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Lay Person Cpr On Infants
Lay person cardiopulmonary resuscitation (CPR)
is an emergency procedure for an infant who is 1 month to 1 year old. A lay person is someone who is not a trained healthcare worker. An infant may need CPR because his or her heart stopped beating or he or she stopped breathing. This may be due to an accident, injury, or medical condition. CPR combines chest compressions with rescue breathing. A chest compression means you put pressure on and off the infant's chest. Rescue breathing means you give breaths to the infant through his or her mouth and nose.
Important things to remember about CPR on infants:
- Start CPR before you call 911 if you are alone when you find the infant. If you are with another person, one person can start CPR and the other can call 911 or go for help.
- Learn the steps used to give CPR to infants by remembering C-A-B. This stands for chest C ompressions, A irway, and rescue B reathing. Do 30 compressions immediately. Then open the infant's airway. Hold the airway open and give 2 rescue breaths. A cycle is 30 chest compressions and 2 rescue breaths.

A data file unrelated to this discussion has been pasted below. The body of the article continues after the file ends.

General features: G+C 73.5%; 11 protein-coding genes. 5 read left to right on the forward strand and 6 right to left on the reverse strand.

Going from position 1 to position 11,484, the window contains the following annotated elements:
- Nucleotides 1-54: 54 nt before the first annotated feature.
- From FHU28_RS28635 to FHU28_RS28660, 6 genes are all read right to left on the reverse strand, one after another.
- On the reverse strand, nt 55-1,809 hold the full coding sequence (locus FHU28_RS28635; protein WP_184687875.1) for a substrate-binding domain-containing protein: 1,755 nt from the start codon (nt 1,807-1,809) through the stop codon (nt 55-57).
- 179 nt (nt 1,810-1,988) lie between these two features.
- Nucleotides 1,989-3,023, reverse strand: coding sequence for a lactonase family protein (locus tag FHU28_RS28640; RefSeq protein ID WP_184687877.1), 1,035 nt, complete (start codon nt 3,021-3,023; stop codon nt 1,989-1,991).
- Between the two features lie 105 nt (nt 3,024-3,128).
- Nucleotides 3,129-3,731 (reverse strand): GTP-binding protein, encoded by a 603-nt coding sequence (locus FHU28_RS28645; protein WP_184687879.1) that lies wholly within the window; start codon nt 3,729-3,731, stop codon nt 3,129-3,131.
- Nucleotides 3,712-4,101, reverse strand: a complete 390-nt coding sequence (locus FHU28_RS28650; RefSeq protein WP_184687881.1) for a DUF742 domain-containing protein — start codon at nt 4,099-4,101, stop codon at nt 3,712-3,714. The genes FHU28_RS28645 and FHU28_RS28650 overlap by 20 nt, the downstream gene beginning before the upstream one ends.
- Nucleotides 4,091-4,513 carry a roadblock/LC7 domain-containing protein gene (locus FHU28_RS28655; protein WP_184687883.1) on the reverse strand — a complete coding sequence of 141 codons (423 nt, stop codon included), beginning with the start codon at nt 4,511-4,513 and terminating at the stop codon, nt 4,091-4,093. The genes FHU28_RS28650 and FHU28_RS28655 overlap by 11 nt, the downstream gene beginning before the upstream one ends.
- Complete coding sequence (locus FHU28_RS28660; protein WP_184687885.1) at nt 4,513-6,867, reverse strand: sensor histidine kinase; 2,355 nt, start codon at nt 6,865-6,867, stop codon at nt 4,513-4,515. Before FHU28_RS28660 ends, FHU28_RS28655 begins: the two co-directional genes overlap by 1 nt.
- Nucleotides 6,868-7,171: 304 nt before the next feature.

- Do chest compressions even if you cannot give rescue breaths. Chest compressions alone make it more likely that the infant will live than if you do nothing at all.
What to do if you find an infant who is not breathing normally:
- Make sure the area is safe to enter, and approach the infant. Move the infant only if the area is dangerous, such as in a fire.
- Kneel beside the infant. Look to see if his or her head, neck, or back may be hurt. Carefully turn the infant onto his or her back while you support his or her head and neck. Keep the infant's body straight as you turn him or her.
- Begin CPR if the infant is not breathing or is only gasping. Continue CPR until he or she responds, help arrives, or an automated external defibrillator (AED) becomes available. An AED is a device that gives a person's heart a shock if it is needed. AEDs are often kept in public areas and are usually mounted to a wall.